A striking debut from Lesotho made under Venice’s Biennale College initiative
Dir/scr: Lemohang Jeremiah Mosese. Lesotho/South Africa/Italy. 2019. 119 mins
An elderly woman’s grief becomes the catalyst for a community’s growing defiance in writer/director Lemohang Jeremiah Mosese’s mesmerising fictional debut. This Is Not A Burial, It’s A Resurrection offers a vivid, beautifully crafted reflection on identity, community and the tension between respecting age-old traditions and accepting the seemingly unstoppable march of progress. Carrying influences that seem to range from Souleymane Cisse to Ciro Guerra, it marks out Mosese as a notable new voice in African cinema.
Within the story of one woman’s impact on her community, Mosese is able to touch upon a range of issues
The measured pace and complex mix of issues may find This Is Not A Burial labelled a “festival film” - made under the auspices of Venice’s Biennale College Cinema - it premiered there last year before competing in Sundance’s World Cinema Dramatic Competition - but some theatrical possibilities could lie at the adventurous edges of arthouse distribution.
There is a noir-like feel to the early scenes of the film. A narrator (Jerry Mofokeng Wa Makhetha) sits in the gloomy shadows of a bar as a glitterball twirls from the ceiling trailing snowflakes of light. He plays a lesiba and sets the scene with tales of drowned cities where you can still hear the church bells tolling beneath the waters.The striking score by Yo Miyashita adds a further unsettling element.
In a village called Nasaretha, nestled in the mountains of landlocked Lesotho, 80 year-old widow Mantoa (Mary Twala Mhlongo) is awaiting the return of her son who works in the gold mines of South Africa. The news of his death is the latest blow to a life marked by loss and grief. Now, she longs for the peace that will only come with her own death. Then she learns that her homeland has been chosen as the site of a dam. Residents will be forcibly resettled and the graves of family and friends will soon lie underwater. “What will my horse graze on in the capital?”, asks one resident. Mantoa’s opposition to what initially seems inevitable begins to influence the attitudes of others in Nasaretha.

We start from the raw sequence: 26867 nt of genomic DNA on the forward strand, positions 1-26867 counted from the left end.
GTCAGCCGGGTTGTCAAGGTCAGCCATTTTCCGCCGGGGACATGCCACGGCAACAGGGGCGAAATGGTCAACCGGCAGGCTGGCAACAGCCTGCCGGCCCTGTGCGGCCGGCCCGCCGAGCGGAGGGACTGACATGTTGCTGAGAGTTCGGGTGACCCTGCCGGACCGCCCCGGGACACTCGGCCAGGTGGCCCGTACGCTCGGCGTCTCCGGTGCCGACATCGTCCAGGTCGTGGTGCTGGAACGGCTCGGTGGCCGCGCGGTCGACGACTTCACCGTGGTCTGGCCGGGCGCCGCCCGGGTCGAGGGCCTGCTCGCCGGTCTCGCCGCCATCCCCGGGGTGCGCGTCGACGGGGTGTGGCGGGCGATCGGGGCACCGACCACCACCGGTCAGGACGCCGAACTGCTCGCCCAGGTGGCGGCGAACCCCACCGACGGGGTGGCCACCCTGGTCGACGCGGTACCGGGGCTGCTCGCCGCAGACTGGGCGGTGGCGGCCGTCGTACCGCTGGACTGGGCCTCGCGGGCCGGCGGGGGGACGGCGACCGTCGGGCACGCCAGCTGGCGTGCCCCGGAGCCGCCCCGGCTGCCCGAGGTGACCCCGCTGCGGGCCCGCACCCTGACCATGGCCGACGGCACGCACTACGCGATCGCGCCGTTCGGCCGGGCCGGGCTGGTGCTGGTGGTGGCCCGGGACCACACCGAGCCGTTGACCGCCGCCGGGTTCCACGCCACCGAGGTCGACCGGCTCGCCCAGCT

Mosese observes the rituals and traditions that bind a community with the eye of a documentary maker. We are witness to the plowing of the fields,the sowing of crops and events that are unchanged down the generations. Mosese and cinematographer Pierre de Villiers vividly highlight the contrast between light and dark. Interiors feel pitch black whilst the fields and valleys are bathed in sunlight and festooned with herbs and wild flowers.
It is an undeniably beautiful film with a colour palette consistent through the production design and costumes that favours burnished turquoise and aquamarine alongside variations of copper and gold.
Within the story of one woman’s impact on her community, Mosese is able to touch upon a range of issues from the role of religion in Lesotho to the trustworthiness of local politicians, the sense of identity rooted in a specific place and the legacy of colonialist interventions. The thematic richness finds its cohesion in the presence and performance of Mary Twala Mhlongo who invests Mantoa with a stern dignity and steely determination. Her lined, weather-beaten features are constantly scrutinised in lingering close-ups that celebrate Mantoa as the heart and conscience of her village.
Production companies: Urucu Media
International sales: Memento, firstname.lastname@example.org
Producers: Cait Pansegrouw, Elias Ribiero
Production design: Leila Walter
Editing: Lemohang Jeremiah Mosese
Cinematography: Pierre de Villiers
Music: Yu Miyashita
Main cast: Mary Twala Mhlongo, Jerry Mofokeng Wa Makhetha, Makhaola Ndebele